Justice Department officials believe Trump will attempt to assert his claims in the same way he did in the House Select Committee’s investigation on January 6. The extent of a former president’s executive privilege to shield testimony in a criminal investigation is still an issue of law, and officials believe Trump is likely to do so.

The fact that prosecutors are still in the early stages of looking into any direct Trump role is also evident given the challenges with privilege and the outreach to other witnesses. According to the people briefed, prosecutors appear to be much further along in their investigation of Trump’s allies who were running the plan to keep him in office.

Emmet Flood, a well-known Washington attorney who is well-known for being a fervent supporter of presidential privilege, is Short’s attorney.

For this story, Flood and Jacob’s attorney declined to comment.

Inquiries from CNN on Thursday went unanswered by a lawyer representing Trump in privilege disputes.

Trump has attempted to prevent the transfer of his White House records to the House select committee, but courts have previously rejected his efforts.

Since the Biden administration has largely opted not to assert privilege claims around January 6, Trump’s claims as the former president are weaker than if he were still in office.

Officials in charge of the investigation think the Justice Department will likely prevail in any future court battles relating to the January 6 grand jury proceedings investigating Trump.

In contrast to congressional investigations, courts have generally believed that executive privilege claims are more easily disproved in criminal investigations.

attempts in the past to violate executive privilege

During the Richard Nixon investigation in 1974, the Supreme Court decided to release the Watergate tapes despite Nixon’s assertion of presidential executive privilege. This decision set a precedent and accelerated Nixon’s departure from office.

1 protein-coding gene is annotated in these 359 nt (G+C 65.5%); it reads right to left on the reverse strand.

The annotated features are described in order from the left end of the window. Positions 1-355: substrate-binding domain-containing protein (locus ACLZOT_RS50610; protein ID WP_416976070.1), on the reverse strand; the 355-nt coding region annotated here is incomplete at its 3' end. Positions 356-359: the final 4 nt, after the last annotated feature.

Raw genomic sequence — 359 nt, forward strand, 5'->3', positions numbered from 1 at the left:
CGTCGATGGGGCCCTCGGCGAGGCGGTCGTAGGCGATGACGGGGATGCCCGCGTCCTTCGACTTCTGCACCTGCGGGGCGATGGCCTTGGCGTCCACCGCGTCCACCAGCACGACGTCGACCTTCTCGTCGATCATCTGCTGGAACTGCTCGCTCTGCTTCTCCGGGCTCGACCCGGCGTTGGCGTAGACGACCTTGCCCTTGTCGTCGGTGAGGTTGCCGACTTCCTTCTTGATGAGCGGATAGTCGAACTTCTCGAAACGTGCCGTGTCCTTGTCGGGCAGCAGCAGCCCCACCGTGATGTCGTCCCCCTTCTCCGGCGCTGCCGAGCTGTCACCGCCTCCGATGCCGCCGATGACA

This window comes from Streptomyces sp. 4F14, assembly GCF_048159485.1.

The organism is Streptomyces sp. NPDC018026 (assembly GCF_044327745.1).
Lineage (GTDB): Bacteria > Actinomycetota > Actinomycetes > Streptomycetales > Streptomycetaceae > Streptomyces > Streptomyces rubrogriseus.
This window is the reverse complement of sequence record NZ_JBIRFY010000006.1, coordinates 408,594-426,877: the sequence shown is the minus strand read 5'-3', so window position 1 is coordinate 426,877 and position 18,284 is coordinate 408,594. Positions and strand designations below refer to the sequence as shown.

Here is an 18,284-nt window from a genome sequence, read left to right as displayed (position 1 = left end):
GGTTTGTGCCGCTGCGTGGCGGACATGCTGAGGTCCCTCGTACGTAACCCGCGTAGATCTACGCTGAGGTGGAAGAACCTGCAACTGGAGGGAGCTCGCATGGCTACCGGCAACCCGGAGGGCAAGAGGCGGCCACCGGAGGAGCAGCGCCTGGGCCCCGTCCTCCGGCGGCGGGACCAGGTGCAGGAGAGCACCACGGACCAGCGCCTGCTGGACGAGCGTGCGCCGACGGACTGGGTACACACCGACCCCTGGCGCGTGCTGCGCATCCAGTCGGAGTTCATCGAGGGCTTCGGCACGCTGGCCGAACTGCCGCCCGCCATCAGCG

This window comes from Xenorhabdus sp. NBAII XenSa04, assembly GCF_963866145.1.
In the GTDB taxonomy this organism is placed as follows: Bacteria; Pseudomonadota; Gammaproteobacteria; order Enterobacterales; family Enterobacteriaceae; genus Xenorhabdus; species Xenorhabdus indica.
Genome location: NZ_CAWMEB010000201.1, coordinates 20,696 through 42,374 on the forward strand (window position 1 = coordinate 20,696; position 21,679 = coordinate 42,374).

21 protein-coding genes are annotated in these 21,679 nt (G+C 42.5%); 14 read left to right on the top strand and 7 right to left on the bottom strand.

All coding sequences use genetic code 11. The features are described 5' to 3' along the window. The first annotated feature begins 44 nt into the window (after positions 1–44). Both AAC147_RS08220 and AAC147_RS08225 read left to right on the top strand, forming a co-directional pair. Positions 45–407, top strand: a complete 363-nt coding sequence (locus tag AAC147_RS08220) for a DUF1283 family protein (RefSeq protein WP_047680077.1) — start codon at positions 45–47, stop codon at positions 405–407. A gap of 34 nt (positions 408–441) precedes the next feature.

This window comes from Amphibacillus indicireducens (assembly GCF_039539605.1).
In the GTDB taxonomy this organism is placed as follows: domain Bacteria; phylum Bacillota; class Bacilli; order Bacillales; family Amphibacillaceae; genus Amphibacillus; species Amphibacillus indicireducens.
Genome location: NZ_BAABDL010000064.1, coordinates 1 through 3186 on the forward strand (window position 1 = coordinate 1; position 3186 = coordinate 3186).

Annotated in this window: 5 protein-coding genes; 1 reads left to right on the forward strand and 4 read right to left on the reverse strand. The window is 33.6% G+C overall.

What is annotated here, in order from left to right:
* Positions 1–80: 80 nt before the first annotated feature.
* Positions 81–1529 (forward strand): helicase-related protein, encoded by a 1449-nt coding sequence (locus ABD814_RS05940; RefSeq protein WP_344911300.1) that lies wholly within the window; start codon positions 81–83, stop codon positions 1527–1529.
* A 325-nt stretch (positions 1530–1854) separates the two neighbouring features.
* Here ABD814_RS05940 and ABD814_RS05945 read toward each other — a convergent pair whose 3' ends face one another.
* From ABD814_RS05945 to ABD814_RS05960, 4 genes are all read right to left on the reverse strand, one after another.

Additionally, numerous times during the Clinton administration, the federal court of appeals in Washington, DC, rejected assertions of administration privilege — and did so fairly quickly. Criminal investigators were not hindered back then by the Supreme Court.

If Trump tries to obstruct a DOJ investigation, former White House counsel Neil Eggleston said this week, “I think it would be effortless for the Department of Justice to litigate and win this.”

For the White House in the 1990s, Eggleston argued the privilege arguments in court.

This happens within days. It doesn’t take long to do this, Eggleston continued.

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A federal grand jury investigation’s needs are frequently insufficient to outweigh the need for presidential secrecy, as described by Eggleston in the Nixon ruling’s balancing test.

In less than five months of pursuing what the Clinton administration thought should be kept secret from its White House counsel’s office, the Kenneth Starr-led investigation into Clinton led to a final decision in the Justice Department’s favour. Additionally, it took about two years for a criminal investigation into a member of the Clinton Cabinet wherein investigators requested documents to come to a conclusion.

The Supreme Court reached a decision in the recent case involving Trump’s National Archives and the House investigators in three months.